Pugwash Meeting no. 271
The Impact of Agricultural Biotechnology on
Environmental and Food Security
Mexico, DF, Mexico, 28-31 May 2002
Report by Jeffrey Boutwell
The following are some of the major points that came out of the Pugwash workshop on agricultural biotechnology that was held in Mexico City from 28-31 May 2002. This report is different from the standard summary of Pugwash workshops that regularly appear in the Pugwash Newsletter in that it represents a near-consensus opinion on the part of the more than 30 specialists who attended the meeting. Obviously, not every word or position taken in the statement below can be ascribed to each and every participant. Rather, given the uncertainties surrounding the development and introduction of new technologies into the realms of farming, agri-business, and food consumption, participants at the Pugwash workshop felt it important to identify a number of major issues, and concerns, and to circulate these widely for the consideration of the scientific, corporate and policy communities, and the public at large.
Workshop sessions were held at Unidad de Seminarios Ignacio Chávez, Jardín Botánico Exterior, of the Ciudad Universitaria, México, D.F. Pugwash would like to thank Prof. Ana María Cetto, Dra. Elena Alvarez-Buylla Roces, and the Mexican Pugwash Group, including Student/Young Pugwash in Mexico, for their hospitality and efforts in organizing a superb workshop, and also the various organizations in Mexico (listed below) for their financial and logistical support.
Statement of the Pugwash Workshop *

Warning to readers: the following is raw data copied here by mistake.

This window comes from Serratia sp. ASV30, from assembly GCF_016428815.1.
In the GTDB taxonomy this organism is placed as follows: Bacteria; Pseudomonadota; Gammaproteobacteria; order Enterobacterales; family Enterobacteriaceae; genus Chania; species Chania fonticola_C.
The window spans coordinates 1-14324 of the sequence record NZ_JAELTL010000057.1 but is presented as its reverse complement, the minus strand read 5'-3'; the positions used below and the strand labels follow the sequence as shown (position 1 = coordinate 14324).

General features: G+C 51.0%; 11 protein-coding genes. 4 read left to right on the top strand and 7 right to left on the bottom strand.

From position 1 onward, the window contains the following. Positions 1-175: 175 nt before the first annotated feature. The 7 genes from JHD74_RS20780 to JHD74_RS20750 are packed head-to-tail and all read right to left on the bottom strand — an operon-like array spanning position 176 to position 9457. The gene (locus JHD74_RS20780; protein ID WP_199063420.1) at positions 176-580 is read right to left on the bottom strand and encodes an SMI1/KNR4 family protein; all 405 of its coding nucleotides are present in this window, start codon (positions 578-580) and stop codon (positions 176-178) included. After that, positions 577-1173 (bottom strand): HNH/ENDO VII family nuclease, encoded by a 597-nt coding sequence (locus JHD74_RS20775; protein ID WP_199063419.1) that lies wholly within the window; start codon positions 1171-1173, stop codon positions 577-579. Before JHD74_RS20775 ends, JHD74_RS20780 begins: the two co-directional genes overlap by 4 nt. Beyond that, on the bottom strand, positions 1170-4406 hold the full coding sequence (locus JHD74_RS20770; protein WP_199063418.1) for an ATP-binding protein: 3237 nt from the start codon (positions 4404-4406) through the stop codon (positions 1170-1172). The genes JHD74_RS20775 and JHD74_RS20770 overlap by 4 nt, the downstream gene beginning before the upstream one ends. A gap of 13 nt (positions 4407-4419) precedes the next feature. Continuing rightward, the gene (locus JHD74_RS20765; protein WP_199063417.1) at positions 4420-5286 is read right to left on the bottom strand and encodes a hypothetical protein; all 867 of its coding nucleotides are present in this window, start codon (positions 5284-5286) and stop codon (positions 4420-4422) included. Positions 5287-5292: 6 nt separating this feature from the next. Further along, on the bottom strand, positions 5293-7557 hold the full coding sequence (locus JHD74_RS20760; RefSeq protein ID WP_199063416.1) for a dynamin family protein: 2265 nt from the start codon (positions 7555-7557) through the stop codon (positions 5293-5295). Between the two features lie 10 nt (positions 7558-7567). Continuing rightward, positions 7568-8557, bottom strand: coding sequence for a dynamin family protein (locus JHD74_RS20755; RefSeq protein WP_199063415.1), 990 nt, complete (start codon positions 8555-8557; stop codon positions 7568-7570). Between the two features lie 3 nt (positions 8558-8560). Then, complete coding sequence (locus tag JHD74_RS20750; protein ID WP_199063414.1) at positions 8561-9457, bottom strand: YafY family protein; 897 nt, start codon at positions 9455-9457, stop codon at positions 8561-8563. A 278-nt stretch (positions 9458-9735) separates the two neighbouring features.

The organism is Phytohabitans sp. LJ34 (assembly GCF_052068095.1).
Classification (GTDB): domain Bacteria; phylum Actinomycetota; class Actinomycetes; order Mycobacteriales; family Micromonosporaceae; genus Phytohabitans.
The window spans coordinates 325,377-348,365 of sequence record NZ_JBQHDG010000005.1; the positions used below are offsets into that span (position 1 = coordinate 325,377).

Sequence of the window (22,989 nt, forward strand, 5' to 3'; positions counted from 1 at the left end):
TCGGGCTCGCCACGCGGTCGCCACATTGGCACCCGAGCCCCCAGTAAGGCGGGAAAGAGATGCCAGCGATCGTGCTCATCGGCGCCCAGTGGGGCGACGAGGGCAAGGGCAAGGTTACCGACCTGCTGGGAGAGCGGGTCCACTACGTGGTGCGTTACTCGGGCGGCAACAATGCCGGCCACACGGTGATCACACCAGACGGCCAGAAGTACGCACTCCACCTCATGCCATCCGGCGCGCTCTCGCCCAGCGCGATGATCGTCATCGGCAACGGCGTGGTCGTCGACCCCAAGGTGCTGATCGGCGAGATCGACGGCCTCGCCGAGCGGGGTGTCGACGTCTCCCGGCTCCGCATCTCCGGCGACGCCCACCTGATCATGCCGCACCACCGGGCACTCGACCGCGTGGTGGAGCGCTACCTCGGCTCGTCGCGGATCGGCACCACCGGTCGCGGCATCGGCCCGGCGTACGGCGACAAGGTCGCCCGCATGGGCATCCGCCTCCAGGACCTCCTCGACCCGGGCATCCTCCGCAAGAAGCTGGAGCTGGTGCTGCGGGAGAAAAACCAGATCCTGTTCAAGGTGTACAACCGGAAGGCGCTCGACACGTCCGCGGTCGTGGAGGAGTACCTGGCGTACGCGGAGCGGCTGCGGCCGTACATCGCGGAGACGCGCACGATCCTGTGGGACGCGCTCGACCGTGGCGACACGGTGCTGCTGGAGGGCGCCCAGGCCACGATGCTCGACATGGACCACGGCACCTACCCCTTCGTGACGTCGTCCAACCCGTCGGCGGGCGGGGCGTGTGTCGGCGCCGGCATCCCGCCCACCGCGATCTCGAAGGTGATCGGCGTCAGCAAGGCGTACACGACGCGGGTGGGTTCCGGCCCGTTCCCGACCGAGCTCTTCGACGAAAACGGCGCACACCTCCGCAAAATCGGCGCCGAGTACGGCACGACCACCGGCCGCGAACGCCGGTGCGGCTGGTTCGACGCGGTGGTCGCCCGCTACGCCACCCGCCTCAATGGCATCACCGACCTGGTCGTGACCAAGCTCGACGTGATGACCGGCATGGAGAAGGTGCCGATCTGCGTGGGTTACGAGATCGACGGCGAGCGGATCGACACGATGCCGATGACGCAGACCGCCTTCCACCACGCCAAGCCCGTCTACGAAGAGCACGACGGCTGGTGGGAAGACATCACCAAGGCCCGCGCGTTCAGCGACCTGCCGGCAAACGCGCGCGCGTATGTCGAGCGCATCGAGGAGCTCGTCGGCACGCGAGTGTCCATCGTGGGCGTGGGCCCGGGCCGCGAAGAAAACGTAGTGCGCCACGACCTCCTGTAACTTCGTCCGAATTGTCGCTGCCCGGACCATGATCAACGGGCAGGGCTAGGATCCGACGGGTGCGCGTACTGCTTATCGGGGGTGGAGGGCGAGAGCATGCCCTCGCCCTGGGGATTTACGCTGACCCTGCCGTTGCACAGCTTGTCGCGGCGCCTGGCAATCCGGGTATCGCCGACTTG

“Founded in 1957 as a result of the concerns shared by Albert Einstein, Bertrand Russell and other scientists regarding the posed by the advent of thermonuclear weapons, the Pugwash Conferences convene several scientific workshops and conferences each year on important issues relating to science and society. Recipient of the 1995 Nobel Peace Prize with its co-founder and then President, Sir Joseph Rotblat, the Pugwash Conferences have been, for more than 45 years, an important forum for discussions of the social and policy ramifications of important scientific discoveries.
Today, the incorporation of modern biotechnology into agricultural production processes has generated new ethical, economic, social and environmental dilemmas confronting societies all over the world. Research into these biotechnologies has sparked an intense debate on the benefits and risks of implementing transgenic technologies into the world’s agricultural production, raising questions about the extent of our current knowledge as to the long-term effects of genetically modified organisms. In this context, the biological and genetic diversity of Mexico, both in wild and domesticated varieties (especially maize), makes the country an ideal venue for international workshops on these issues.
Organized by the Pugwash Conferences with financial and logistic support of the Mexican National Council of Science and Technology (CONACYT), the Mexican Under Secretary for the United Nations, the Mexican Academy of Sciences, the National Institute of Ecology, and the Physics and Ecology institutes of the National University of Mexico, the workshop brought together 31 specialists from Brazil, Canada, Colombia, Cuba, Italy, Mexico, Norway, the United States and Venezuela.
As a result of the discussion, participants identified six principles which they felt should guide research and policymaking regarding agricultural biotechnology:
- Current knowledge is insufficient for assessing the benefits and risks of genetically-modified organisms (GMOs), especially in light of the long-term consequences these technologies may pose for the biosphere and future generations.
- To that end, independent research and institutional capacity building within society is needed to identify and implement short- and long term research and to analyze, monitor and evaluate the environmental, economical, health and socio-cultural aspects of biotechnology developments.
- Because many of the short-term and long-term consequences of GMOs remain unknown, certain activities should not be undertaken until more is known of their biological and social consequences. For example, current efforts to develop GM maize that produces non-edible industrial chemicals or pharmaceuticals are of grave concern because maize is an open pollinated, widely cultivated staple crop.